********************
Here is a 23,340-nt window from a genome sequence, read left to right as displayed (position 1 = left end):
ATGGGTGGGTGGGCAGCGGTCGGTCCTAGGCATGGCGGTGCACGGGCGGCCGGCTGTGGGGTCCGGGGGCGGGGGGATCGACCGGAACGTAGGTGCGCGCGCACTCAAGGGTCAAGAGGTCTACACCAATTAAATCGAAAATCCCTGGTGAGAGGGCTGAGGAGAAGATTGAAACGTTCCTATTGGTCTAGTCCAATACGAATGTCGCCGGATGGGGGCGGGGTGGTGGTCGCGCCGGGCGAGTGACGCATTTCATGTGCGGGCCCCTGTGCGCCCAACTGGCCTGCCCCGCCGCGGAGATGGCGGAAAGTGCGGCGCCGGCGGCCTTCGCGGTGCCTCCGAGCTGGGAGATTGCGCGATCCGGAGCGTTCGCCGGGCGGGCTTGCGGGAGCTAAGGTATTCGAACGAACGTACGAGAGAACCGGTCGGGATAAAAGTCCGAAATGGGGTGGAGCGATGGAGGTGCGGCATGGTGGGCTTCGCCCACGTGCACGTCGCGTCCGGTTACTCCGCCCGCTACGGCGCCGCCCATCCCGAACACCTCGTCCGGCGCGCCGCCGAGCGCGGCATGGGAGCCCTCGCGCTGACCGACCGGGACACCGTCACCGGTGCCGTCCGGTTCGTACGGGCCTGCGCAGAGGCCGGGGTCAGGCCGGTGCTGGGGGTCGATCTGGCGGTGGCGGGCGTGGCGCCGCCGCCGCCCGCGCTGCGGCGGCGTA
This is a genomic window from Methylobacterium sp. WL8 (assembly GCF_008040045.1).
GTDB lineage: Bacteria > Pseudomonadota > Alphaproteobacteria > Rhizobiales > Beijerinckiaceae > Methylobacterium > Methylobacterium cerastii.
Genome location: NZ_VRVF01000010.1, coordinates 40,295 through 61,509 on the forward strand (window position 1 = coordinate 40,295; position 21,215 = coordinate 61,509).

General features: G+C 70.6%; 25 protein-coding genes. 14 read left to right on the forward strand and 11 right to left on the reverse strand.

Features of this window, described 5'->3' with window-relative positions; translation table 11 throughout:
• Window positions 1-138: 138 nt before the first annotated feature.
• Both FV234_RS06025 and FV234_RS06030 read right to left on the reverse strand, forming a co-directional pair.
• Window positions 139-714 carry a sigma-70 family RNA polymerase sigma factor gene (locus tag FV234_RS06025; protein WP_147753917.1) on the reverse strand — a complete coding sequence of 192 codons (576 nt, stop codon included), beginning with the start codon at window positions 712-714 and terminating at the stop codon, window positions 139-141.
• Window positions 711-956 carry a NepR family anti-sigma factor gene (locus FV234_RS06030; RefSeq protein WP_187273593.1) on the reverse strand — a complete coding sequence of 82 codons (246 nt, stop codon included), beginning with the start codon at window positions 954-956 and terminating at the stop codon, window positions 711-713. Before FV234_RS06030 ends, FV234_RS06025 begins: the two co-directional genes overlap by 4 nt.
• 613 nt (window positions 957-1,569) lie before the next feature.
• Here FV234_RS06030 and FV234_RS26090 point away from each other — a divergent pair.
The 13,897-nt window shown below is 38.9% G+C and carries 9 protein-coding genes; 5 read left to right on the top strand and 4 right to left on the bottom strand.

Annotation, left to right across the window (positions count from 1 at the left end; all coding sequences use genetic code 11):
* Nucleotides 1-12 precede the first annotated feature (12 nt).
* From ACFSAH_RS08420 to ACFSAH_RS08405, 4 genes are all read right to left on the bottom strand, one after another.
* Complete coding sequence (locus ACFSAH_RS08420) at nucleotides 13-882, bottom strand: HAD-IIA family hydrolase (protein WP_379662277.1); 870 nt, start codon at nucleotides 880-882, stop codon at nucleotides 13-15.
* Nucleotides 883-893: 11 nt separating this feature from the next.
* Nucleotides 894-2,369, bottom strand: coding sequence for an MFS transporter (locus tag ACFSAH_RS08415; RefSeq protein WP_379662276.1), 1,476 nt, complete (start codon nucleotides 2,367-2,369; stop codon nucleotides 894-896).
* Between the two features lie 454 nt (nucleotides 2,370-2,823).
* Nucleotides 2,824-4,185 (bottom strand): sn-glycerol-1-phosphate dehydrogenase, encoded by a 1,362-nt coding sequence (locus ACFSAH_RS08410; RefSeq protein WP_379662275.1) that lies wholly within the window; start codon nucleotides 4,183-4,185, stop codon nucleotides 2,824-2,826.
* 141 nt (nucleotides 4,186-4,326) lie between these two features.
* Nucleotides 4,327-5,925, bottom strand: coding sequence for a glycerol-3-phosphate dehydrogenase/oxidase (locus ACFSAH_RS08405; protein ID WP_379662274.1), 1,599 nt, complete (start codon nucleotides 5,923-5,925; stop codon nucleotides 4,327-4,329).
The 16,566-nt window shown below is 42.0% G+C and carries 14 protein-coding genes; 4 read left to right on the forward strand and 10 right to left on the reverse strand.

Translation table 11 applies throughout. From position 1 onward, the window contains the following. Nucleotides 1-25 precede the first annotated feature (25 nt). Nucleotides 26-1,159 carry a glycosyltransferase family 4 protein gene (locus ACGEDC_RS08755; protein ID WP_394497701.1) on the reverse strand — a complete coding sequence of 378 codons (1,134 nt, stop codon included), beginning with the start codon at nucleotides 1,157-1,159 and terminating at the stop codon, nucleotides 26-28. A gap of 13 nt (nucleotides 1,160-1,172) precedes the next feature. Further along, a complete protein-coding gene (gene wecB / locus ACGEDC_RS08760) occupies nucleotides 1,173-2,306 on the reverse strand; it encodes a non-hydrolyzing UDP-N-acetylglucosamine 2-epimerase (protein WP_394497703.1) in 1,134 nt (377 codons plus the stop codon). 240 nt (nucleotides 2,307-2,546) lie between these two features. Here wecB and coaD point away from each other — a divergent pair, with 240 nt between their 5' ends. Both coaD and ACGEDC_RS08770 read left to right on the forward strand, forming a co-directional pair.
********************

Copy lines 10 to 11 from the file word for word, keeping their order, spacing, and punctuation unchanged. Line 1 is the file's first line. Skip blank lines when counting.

• Window positions 139-714 carry a sigma-70 family RNA polymerase sigma factor gene (locus tag FV234_RS06025; protein WP_147753917.1) on the reverse strand — a complete coding sequence of 192 codons (576 nt, stop codon included), beginning with the start codon at window positions 712-714 and terminating at the stop codon, window positions 139-141.
• Window positions 711-956 carry a NepR family anti-sigma factor gene (locus FV234_RS06030; RefSeq protein WP_187273593.1) on the reverse strand — a complete coding sequence of 82 codons (246 nt, stop codon included), beginning with the start codon at window positions 954-956 and terminating at the stop codon, window positions 711-713. Before FV234_RS06030 ends, FV234_RS06025 begins: the two co-directional genes overlap by 4 nt.